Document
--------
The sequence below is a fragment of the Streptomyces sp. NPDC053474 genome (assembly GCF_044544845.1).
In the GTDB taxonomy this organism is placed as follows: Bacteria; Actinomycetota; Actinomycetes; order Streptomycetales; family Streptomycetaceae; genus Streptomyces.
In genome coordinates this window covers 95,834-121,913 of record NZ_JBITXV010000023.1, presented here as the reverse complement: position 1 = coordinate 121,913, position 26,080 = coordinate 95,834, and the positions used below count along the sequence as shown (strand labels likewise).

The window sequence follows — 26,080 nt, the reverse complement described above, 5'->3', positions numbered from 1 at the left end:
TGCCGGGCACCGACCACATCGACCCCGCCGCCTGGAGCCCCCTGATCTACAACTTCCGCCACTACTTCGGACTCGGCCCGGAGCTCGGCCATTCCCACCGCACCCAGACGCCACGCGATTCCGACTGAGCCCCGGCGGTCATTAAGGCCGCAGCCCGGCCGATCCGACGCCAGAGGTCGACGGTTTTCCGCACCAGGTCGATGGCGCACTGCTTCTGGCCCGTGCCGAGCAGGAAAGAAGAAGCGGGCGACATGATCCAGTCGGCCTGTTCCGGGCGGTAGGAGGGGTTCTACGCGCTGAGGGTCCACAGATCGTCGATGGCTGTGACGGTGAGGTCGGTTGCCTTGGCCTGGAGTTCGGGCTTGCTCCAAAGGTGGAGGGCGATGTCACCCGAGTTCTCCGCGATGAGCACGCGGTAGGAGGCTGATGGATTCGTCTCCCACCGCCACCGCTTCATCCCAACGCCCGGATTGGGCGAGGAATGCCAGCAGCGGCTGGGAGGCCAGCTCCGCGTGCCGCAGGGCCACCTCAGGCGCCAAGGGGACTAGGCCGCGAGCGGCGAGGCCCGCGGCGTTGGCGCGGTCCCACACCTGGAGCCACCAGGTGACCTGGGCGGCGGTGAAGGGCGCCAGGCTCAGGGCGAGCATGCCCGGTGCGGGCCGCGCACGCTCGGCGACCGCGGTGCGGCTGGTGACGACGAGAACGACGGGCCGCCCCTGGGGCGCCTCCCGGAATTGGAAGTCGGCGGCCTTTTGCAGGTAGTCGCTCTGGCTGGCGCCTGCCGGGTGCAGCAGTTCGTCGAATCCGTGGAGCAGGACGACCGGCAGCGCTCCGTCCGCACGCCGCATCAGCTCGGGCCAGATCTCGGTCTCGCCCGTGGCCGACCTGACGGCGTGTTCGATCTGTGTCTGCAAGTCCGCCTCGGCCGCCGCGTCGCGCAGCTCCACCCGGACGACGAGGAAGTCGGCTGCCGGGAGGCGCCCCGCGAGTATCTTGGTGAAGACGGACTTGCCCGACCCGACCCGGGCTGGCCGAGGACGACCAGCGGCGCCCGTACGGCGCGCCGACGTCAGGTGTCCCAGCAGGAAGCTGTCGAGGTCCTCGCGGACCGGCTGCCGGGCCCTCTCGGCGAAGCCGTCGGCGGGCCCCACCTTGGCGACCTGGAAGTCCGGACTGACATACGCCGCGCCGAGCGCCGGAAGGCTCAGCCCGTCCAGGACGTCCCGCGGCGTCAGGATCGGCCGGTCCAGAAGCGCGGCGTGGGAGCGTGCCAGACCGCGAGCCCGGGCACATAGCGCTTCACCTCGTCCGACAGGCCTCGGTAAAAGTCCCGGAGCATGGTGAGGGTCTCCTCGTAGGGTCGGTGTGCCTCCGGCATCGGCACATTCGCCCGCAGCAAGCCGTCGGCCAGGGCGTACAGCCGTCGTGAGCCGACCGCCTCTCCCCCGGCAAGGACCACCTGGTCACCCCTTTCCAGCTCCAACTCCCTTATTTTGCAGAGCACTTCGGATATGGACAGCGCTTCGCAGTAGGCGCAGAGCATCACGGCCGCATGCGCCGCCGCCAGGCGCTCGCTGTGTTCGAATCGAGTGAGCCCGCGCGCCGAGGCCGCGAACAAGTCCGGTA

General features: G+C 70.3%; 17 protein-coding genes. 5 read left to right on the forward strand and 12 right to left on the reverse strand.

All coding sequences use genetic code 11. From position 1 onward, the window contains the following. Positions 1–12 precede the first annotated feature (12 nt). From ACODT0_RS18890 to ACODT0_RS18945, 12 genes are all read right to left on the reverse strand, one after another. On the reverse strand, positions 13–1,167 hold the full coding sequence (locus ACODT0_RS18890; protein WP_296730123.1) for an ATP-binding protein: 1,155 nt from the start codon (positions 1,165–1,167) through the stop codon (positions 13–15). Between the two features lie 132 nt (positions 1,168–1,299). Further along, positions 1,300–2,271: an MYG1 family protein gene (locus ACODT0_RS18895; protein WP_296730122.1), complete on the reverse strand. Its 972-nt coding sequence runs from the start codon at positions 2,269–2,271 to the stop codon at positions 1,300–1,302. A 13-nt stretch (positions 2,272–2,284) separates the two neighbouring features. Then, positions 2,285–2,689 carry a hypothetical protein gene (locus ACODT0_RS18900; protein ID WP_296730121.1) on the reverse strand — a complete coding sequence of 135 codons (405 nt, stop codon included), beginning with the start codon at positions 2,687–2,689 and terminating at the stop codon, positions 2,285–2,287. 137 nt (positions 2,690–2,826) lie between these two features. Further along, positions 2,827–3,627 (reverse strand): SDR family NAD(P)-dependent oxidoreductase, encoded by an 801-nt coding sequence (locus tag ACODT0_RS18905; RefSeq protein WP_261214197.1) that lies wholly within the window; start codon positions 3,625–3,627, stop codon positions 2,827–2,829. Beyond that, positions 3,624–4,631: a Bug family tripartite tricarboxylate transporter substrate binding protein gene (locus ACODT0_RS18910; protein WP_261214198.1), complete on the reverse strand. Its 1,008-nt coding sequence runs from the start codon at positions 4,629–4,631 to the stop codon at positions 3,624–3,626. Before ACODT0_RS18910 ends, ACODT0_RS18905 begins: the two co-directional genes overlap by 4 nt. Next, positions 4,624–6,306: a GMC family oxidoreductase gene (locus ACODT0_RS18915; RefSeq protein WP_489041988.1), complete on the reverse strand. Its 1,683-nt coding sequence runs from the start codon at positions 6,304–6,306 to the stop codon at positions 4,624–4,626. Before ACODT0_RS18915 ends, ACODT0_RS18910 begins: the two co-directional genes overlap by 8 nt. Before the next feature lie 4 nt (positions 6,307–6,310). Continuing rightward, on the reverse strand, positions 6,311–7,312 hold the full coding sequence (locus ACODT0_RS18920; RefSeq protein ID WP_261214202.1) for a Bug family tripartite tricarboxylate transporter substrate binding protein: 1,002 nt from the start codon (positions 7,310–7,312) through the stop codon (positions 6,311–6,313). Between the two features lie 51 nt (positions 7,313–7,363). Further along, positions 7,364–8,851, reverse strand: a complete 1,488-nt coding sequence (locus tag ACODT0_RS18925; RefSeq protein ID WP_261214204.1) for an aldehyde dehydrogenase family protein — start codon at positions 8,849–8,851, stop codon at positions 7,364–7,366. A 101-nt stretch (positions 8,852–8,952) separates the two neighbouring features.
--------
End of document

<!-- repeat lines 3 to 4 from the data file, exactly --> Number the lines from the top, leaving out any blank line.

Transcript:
In genome coordinates this window covers 95,834-121,913 of record NZ_JBITXV010000023.1, presented here as the reverse complement: position 1 = coordinate 121,913, position 26,080 = coordinate 95,834, and the positions used below count along the sequence as shown (strand labels likewise).

The window sequence follows — 26,080 nt, the reverse complement described above, 5'->3', positions numbered from 1 at the left end: